The disadvantages of the 12-week rule
With a large proportion of miscarriages happening within the first trimester of pregnancy, many couples opt to not share their pregnancy news until they participate in their first scan at 12 weeks.
While this may allow parents to avoid sharing the devastating news of a miscarriage, it also creates a sense of secrecy or even shame around miscarriages, and may leave the couple isolated and unsupported.
"If the couple ends up having a miscarriage, they want to be able to turn to someone and talk about it,” says Jackie.
“While a miscarriage can happen at any time, the risk is higher during the first trimester, and if you do come out and tell people earlier, when the risk is higher, you will need to discuss it with more people.
“The other side to this is that a couple that experiences a miscarriage will have greater support around them if those close to them know and understand what they are going through.
“Ultimately, it is your personal choice of who you choose to invite into your close circle of support.
“It is important to have people in your circle who you trust and will have your back in the event that you miscarry.”
How a miscarriage impacts parents
“People often assume miscarriage is a minor event, easily replaced with another pregnancy and sometimes others do not understand or acknowledge the close bond that can form between parents and their baby even at a very early gestation,” says Jackie.
“The grief they may feel can be just as severe in the case of early miscarriage as it is with late miscarriages, stillbirths or newborn deaths and can take a long time to recover.
“Following a miscarriage, parents can feel sad, confused, frightened, socially isolated, overwhelmed by grief or in some cases even a sense of relief.”
While women are often the focus during and after a miscarriage, new research outlines how fathers experience the loss.
“Most men described feeling significant grief following miscarriage and felt that there was little acknowledgment of their loss, both from healthcare providers and within their social networks,” the research says.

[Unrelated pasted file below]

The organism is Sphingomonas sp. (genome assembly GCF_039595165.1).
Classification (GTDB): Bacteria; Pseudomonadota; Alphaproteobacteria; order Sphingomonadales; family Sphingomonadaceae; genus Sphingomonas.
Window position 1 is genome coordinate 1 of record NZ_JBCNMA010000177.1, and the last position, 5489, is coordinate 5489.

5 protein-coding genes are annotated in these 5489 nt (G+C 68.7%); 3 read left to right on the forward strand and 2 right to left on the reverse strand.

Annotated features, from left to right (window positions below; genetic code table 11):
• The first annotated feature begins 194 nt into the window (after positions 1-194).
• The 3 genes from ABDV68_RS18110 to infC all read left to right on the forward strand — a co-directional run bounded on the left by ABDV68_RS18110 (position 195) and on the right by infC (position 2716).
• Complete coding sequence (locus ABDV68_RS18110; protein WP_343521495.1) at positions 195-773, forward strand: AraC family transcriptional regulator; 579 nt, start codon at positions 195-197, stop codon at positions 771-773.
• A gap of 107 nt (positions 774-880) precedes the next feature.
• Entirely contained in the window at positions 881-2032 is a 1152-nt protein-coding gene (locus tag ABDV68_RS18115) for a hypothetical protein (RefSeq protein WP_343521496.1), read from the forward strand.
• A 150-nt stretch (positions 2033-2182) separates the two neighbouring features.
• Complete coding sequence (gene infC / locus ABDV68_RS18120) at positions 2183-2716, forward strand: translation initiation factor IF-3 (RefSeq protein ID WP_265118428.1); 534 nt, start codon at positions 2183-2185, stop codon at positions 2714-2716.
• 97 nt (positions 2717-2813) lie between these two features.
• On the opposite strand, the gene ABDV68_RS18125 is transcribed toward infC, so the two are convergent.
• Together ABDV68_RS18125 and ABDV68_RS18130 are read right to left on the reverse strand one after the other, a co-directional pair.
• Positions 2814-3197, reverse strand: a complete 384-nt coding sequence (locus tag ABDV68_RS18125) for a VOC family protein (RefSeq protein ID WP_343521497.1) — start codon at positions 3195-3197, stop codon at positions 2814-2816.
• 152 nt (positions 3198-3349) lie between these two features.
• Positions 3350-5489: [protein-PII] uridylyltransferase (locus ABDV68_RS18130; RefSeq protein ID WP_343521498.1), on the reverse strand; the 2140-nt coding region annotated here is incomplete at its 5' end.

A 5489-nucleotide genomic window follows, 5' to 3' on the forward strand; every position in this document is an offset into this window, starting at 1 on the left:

“Feelings of sadness, devastation, powerlessness, fear, shock and a loss of identity were common.”
The research notes that most men felt their primary role was to support their partner and to avoid burdening her with their feelings, but this left them feeling isolated and unsupported.
How to support your family member or friend
“Family and friends do not need to have experienced pregnancy loss to provide good support for their loved one,” says Jackie who adds that SANDS has a useful resource on supporting parents experiencing a miscarriage.
Samantha explains that couples often lose friends after a miscarriage as those friends don’t know what to say, so end up saying nothing.
“That silence is actually deafening and says that you don’t acknowledge the couple’s loss,” she says.
“But it is really important to acknowledge their loss, even if no words can fix what they are feeling or make them feel better, it is far better to say something than say nothing.”
Both Jackie and Samantha emphasise that it is important to be there for the grieving person, both with emotional support, such as phone calls and check ins, and with physical support, such as sitting with them, offering them help with their other children and even a simple hug.
How to tell your children
“Be guided by your child in telling them about the miscarriage, you know your child the best and what information they need to have,” says Samantha.
The Pink Elephants Support Network recommends telling toddlers and younger children who knew of the pregnancy that, “the baby in mummy’s tummy has died and isn’t in mummy’s tummy any more”.
If the child wasn’t aware of the pregnancy, and you don’t want to share the miscarriage with them, they recommend telling them that mummy and daddy are sad, but reassure them that it isn’t something they have done.
Jackie adds that changes in behaviour, from eating and sleeping patterns to being irritable and clingier, are common while children try to process their emotions.
Children may also be interested in the process of death, asking many direct questions, or they may be unaffected by the loss.
Jackie also says that some parents may find it difficult to engage with their other children while they are grieving.
“Depending on how you are handling things, there may be a role for other trusted adults to play in your child’s life whilst you recover,” says Jackie.
“Don’t be afraid to ask others for help if you need it.”